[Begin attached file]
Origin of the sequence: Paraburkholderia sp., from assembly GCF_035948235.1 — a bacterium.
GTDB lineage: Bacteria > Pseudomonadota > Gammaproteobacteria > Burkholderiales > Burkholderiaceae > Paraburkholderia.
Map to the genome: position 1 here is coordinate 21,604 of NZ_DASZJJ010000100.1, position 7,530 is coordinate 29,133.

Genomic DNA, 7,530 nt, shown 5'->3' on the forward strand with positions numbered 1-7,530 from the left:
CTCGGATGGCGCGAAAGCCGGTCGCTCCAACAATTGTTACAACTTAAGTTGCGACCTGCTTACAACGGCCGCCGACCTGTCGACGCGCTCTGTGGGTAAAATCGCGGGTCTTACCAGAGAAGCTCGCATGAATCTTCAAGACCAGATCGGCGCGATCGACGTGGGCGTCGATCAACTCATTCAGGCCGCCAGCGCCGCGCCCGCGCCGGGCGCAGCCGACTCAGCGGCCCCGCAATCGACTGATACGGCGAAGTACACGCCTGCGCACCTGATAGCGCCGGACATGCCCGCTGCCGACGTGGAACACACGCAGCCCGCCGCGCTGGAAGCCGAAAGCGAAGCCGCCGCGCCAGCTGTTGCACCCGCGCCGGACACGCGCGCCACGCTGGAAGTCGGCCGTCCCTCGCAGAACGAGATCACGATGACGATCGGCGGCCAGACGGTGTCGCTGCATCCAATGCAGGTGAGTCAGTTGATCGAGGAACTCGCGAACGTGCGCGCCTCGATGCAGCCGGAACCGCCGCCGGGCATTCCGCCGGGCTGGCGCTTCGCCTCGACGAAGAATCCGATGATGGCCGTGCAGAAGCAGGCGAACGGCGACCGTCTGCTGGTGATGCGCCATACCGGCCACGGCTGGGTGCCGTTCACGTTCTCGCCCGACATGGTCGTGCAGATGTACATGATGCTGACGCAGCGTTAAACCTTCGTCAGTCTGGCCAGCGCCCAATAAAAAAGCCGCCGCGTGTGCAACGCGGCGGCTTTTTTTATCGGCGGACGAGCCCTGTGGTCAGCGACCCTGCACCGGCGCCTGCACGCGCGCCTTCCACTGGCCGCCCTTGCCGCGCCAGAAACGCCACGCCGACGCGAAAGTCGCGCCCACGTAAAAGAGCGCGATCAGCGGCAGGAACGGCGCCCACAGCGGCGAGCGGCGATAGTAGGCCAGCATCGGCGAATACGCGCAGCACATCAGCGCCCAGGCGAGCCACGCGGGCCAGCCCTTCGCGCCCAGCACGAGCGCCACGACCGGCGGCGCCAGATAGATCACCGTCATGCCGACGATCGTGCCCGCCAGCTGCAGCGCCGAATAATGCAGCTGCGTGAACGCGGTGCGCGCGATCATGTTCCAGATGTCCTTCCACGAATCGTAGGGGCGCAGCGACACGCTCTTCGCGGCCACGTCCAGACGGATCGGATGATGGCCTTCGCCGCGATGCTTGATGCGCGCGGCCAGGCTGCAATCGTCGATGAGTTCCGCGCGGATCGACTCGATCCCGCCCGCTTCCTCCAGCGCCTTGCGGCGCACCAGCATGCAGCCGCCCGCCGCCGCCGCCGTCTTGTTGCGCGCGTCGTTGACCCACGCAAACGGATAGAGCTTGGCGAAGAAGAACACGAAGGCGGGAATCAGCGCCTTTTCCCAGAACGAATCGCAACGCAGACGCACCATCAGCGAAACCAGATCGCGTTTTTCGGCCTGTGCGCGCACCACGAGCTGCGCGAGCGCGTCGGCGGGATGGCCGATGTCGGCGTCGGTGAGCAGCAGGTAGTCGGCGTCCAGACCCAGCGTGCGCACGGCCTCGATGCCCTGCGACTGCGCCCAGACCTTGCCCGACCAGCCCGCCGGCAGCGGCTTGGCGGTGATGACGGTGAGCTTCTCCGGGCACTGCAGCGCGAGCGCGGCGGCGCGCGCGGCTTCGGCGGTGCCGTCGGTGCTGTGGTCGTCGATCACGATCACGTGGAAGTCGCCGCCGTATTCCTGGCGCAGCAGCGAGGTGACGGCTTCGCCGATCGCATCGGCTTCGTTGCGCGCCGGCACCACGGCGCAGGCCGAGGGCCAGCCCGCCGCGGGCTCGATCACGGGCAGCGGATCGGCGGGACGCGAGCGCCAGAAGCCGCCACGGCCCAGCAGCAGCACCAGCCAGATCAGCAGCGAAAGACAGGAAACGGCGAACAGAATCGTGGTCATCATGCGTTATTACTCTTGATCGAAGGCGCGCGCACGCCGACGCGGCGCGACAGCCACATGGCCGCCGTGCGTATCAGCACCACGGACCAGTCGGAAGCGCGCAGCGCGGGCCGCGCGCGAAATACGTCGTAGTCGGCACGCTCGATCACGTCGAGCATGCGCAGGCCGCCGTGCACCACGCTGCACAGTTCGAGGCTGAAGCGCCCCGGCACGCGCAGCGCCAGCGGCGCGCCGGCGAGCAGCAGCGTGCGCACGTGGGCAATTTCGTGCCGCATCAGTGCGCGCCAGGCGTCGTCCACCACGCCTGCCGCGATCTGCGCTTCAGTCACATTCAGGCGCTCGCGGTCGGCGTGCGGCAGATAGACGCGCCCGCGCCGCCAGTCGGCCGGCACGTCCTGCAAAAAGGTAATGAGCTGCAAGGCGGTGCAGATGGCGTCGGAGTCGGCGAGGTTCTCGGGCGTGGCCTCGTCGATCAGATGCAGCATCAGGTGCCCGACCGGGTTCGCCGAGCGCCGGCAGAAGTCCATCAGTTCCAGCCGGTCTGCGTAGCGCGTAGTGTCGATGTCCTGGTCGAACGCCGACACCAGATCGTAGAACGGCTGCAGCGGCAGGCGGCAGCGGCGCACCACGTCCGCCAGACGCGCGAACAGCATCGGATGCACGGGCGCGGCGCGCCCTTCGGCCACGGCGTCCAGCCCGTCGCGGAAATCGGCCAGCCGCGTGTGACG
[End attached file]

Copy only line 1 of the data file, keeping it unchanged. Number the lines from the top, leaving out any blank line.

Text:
Origin of the sequence: Paraburkholderia sp., from assembly GCF_035948235.1 — a bacterium.